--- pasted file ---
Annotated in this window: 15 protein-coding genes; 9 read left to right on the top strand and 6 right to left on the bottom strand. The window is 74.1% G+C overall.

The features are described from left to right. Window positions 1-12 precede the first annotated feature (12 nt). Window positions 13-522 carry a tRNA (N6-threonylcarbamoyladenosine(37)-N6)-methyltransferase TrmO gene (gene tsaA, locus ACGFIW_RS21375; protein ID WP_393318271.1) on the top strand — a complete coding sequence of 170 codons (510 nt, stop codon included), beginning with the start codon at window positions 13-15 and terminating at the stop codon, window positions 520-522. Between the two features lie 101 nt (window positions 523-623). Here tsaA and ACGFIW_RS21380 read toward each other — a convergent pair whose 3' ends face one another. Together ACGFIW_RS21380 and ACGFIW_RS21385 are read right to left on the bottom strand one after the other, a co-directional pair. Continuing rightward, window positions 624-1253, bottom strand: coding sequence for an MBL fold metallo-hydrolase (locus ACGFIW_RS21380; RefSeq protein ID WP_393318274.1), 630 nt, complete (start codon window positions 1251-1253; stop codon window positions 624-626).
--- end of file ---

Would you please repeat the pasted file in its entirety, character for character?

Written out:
Annotated in this window: 15 protein-coding genes; 9 read left to right on the top strand and 6 right to left on the bottom strand. The window is 74.1% G+C overall.

The features are described from left to right. Window positions 1-12 precede the first annotated feature (12 nt). Window positions 13-522 carry a tRNA (N6-threonylcarbamoyladenosine(37)-N6)-methyltransferase TrmO gene (gene tsaA, locus ACGFIW_RS21375; protein ID WP_393318271.1) on the top strand — a complete coding sequence of 170 codons (510 nt, stop codon included), beginning with the start codon at window positions 13-15 and terminating at the stop codon, window positions 520-522. Between the two features lie 101 nt (window positions 523-623). Here tsaA and ACGFIW_RS21380 read toward each other — a convergent pair whose 3' ends face one another. Together ACGFIW_RS21380 and ACGFIW_RS21385 are read right to left on the bottom strand one after the other, a co-directional pair. Continuing rightward, window positions 624-1253, bottom strand: coding sequence for an MBL fold metallo-hydrolase (locus ACGFIW_RS21380; RefSeq protein ID WP_393318274.1), 630 nt, complete (start codon window positions 1251-1253; stop codon window positions 624-626).